Senator SHERRY —I have a copy of what the then Treasurer said to the Australian people in the election. The government said that over the last decade Commonwealth taxation had averaged approximately 24 per cent of gross domestic product, that under a progressive taxation system the average tax rate rises as incomes rise and that, in a recession as people's incomes are reduced, the average tax rate falls. There is a cyclical effect on government revenues from taxes on consumer durables. I include tax from petrol in that. The government's commitment not to increase the overall taxation burden did not mean it would hold tax revenues at their recession-induced lows. It did not mean that. Over the four years of the government's medium-term fiscal strategy, the Commonwealth's total taxation revenues will remain below 24 per cent of gross domestic product. I can remember not just the then Treasurer's commitment on this issue but that of the Prime Minister (Mr Keating) that we would not be increasing the total level of taxation revenues in this country above 24 per cent of gross domestic product.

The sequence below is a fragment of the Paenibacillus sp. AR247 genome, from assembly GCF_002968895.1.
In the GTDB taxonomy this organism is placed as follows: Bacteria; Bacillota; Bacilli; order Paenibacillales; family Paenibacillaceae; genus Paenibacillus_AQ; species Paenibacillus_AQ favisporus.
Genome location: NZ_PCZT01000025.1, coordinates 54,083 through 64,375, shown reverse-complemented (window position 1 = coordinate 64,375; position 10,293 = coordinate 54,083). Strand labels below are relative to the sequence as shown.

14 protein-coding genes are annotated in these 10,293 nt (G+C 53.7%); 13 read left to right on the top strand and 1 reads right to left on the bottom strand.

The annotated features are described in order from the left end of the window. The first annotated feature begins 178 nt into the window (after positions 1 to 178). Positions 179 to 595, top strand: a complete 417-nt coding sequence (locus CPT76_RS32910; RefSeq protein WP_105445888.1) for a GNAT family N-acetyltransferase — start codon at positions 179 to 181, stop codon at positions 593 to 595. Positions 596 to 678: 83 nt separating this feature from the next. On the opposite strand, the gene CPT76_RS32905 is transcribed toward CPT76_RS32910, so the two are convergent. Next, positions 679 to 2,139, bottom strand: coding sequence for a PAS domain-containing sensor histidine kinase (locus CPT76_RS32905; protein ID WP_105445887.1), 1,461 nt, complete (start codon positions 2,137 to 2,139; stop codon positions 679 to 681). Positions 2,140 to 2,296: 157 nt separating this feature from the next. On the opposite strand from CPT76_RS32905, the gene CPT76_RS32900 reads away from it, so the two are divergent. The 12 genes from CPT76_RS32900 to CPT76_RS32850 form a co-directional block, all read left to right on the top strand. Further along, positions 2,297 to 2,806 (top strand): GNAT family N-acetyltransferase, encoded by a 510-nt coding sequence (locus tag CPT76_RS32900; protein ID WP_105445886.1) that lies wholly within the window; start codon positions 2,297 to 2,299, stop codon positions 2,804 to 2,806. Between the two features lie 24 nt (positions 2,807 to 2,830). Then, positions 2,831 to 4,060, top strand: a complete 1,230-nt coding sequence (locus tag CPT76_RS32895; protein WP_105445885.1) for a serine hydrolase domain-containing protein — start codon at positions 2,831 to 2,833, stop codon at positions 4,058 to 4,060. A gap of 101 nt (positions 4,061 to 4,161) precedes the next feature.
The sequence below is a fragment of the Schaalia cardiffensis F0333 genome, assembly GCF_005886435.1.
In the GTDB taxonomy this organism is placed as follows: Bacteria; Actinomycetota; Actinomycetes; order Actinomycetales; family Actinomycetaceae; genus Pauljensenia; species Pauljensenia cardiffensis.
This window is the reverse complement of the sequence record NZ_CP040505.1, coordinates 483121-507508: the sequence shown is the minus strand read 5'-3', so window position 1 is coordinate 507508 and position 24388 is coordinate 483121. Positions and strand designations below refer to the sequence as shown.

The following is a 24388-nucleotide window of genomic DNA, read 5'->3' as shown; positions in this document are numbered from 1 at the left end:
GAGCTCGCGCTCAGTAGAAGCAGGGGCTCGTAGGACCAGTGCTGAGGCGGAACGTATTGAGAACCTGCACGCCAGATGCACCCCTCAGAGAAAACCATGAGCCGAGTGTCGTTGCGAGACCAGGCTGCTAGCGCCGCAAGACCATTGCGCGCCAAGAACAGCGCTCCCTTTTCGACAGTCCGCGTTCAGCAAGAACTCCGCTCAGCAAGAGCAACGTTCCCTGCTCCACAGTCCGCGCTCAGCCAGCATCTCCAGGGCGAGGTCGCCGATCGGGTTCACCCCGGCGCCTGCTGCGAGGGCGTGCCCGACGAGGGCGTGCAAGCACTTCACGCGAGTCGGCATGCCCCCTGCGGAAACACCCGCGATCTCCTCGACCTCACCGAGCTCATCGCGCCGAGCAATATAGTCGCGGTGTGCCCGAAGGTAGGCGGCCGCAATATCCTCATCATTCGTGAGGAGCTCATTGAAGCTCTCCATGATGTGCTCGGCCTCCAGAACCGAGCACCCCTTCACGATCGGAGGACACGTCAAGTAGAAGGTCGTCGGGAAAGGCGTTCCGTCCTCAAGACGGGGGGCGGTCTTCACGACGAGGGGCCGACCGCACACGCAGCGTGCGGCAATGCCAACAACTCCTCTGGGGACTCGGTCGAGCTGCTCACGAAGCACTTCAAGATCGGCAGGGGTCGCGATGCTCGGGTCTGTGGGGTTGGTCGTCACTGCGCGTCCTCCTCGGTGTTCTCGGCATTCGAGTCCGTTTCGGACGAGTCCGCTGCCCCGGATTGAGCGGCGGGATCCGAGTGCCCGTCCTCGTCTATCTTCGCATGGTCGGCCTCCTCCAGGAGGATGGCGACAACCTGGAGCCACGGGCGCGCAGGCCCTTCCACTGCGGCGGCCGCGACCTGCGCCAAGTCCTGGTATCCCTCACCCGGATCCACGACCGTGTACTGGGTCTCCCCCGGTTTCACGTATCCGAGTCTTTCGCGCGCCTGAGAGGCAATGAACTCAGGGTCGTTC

Senator Short —You are deliberately deceiving.


Senator SHERRY —It was quite simply explained in the election. Those opposite are the ones who have been engaged in a deceptive argument to try to reconcile the fact that they lost the last election. That is their problem. The Leader of the Government in the Senate (Senator Gareth Evans) explained very clearly during question time today that the government has redistributed taxation revenue, that we have honoured our commitment about the tax cuts and that the real level of government revenue from petrol taxes is in fact lower today than it was 10 years ago.


Senator Vanstone —You are not wimping out, are you?


Senator SHERRY —I suggest to Senator Vanstone that she go back and check what was said in the election rather than continue to perpetuate her interpretation of it. The second issue I want to deal with is the technical issue of the conversion of refineries from leaded petrol to unleaded petrol.

  Senator Vanstone interjecting


Senator SHERRY —I suggest that Senator Vanstone listen to this because she put forward the notion. She agreed with the need to reduce lead in the atmosphere, and she agreed with the notion of reducing lead in petrol. I think everyone in this chamber agrees with that premise. If we agree with that premise, we then have to look at the practical difficulties of moving from refineries that refine leaded petrol to refineries that refine and produce unleaded petrol.